Teresa Martínez de Varela, known by her pseudonym Lisa de Andráfueda was an Afro-Colombian writer, poet, and academic. She was one of the first Afro-Colombian women to publish her literary works.
The Woman Post | Catalina Mejía Pizano
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Despite her historical relevance, Teresa was only recognized for several years as the mother of the musician and composer Jairo Varela who founded the salsa orchestra named "Grupo Niche." However, Úrsula Mena Lozano published her biography in 2009, which gave visibility to the literary works of Teresa Martínez. Her impressive talent was revealed when the Colombian Ministry of Culture published an anthology that included some of her writings. Her relevance is also explained by the fact that she is one of the main writers to explore the African identity within Colombia, besides being an important academic during the early 1900s.
Martínez de Varela was born in the province of Chocó, located in the northern half of Colombia's pacific coast. Her grandfather was a Pioneer in navigation across The Atrato River. Her father was a cabinetmaker known for his flawless work in the towers of the Quibdó Cathedral in Chocó. Quibdó was not an easy place to flourish as a writer during the times of Teresa. In her biography, Martínez de Varela mentions how her work was constantly questioned and undervalued by many. Regarding her passion for education, Teresa also struggled in her hometown because she was not allowed to be a teacher due to her skin color.
Teresa was not only a poet, but she also wrote essays about folklore and politics. She was the author of novels, biographies, and even theater plays. During her free time, she also worked on her anagrams. In short, Teresa Martínez was passionate about writing. She worked on various literary pieces and was also a great reader. Her first novel, "Love and War," was written in 1947, and its setting was the early days of the second world war. Teresa narrated her vision of the conflict taking place far away from Colombia, in Europe. In 1983 she published one of her most acclaimed works, named "My Black Christ," narrating the story of the death penalty imposed on Manuel Saturio Valencia.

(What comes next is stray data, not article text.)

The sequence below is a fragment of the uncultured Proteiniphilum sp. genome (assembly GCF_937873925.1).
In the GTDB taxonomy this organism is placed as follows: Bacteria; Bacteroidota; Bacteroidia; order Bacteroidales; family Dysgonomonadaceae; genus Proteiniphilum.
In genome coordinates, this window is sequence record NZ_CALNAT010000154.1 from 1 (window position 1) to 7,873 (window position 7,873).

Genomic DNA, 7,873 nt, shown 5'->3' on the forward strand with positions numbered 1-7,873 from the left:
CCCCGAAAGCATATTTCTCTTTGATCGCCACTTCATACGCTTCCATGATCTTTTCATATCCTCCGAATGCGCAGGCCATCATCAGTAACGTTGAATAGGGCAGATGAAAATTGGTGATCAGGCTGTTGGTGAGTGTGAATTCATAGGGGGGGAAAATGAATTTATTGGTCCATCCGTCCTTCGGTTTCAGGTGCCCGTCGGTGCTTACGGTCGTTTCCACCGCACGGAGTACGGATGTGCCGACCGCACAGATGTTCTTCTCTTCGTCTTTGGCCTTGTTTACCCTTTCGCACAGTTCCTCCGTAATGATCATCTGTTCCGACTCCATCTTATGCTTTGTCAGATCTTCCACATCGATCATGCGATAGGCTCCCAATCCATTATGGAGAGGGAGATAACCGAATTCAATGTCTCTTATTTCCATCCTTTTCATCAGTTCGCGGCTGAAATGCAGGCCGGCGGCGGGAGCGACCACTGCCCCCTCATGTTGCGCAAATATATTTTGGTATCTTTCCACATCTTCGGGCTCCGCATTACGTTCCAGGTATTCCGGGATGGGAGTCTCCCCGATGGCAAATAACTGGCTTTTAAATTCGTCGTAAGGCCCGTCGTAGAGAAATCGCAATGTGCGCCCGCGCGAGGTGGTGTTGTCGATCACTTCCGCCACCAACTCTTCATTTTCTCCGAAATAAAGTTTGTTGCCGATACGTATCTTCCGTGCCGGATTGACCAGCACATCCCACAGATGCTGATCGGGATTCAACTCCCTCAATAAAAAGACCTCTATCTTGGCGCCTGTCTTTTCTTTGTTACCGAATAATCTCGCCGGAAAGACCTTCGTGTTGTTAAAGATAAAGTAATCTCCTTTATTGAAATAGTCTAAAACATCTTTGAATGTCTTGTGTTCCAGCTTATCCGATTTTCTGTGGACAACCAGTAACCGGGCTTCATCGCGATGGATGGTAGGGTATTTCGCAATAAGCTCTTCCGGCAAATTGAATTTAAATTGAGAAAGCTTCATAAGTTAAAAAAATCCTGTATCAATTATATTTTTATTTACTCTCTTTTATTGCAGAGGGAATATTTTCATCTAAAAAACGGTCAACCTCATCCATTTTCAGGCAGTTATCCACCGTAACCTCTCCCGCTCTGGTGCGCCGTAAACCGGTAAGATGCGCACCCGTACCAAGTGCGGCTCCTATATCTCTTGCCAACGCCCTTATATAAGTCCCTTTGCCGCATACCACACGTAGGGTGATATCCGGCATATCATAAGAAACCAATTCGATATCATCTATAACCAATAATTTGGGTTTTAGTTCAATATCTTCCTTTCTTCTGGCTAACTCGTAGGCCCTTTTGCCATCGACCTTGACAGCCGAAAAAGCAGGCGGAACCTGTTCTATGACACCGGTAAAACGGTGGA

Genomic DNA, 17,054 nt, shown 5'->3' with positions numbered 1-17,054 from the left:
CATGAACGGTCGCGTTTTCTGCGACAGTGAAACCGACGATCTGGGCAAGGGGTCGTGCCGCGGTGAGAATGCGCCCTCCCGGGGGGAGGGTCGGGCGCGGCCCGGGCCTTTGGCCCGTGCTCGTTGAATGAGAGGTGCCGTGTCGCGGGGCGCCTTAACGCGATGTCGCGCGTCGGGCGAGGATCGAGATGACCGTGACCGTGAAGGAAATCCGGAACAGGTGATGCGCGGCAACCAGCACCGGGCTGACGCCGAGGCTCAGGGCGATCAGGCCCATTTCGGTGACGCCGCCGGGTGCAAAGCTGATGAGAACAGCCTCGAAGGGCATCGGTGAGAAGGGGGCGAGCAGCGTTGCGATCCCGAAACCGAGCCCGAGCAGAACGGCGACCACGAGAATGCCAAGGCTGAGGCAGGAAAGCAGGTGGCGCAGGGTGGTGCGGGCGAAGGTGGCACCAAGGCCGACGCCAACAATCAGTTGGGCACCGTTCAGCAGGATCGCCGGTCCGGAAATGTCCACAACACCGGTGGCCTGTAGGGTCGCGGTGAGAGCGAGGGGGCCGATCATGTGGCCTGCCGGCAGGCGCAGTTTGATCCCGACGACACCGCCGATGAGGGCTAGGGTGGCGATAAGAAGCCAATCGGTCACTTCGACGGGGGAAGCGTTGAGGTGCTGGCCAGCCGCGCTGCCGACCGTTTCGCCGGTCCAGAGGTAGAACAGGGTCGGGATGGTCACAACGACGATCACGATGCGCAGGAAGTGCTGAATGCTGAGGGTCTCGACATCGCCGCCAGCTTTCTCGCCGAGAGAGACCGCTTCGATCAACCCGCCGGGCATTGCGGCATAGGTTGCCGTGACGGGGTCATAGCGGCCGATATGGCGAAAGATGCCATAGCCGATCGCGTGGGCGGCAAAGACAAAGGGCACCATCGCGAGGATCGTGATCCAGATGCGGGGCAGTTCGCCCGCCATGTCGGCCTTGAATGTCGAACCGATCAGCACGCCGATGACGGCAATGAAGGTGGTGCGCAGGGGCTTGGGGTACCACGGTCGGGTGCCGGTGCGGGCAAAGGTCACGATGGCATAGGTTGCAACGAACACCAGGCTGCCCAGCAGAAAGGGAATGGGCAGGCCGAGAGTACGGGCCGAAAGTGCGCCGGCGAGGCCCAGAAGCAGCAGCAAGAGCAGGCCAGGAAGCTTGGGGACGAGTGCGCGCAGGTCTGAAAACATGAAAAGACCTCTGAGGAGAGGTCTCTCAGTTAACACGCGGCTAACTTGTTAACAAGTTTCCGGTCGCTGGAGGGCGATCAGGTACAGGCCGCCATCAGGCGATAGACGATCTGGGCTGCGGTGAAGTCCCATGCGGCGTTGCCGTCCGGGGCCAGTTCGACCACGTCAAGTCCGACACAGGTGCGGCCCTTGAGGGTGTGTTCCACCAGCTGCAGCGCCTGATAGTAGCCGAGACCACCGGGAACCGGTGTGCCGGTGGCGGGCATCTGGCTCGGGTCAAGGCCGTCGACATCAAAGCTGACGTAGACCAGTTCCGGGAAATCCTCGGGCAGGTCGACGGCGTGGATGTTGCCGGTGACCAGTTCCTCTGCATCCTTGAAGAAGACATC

Martínez de Varela had a hard time regarding the discrimination that characterized her hometown. She mentioned, "I was too black to get into a catholic school and too white to be accepted at the neighborhood parties." Then she added, "It's curious, but at those times, they wouldn't let us play with the black kids. By then, no one talked about afro pride, and my mother was a victim of racism. She suffered because of her hair type and always tried to make it look straight".
Martínez passed away in 1998 in Cali, Colombia. In 2009, Úrsula Mena Lozano published her biography, "Honoring the truth," highlighting her historical relevance. In 1999 the Colombian Ministry of Justice published her memoir and included some of her works in an anthology of Afro-Colombian poets. Currently, Teresa is known for being one of the first Afro-Colombian writers and one of the most intellectual women of her time!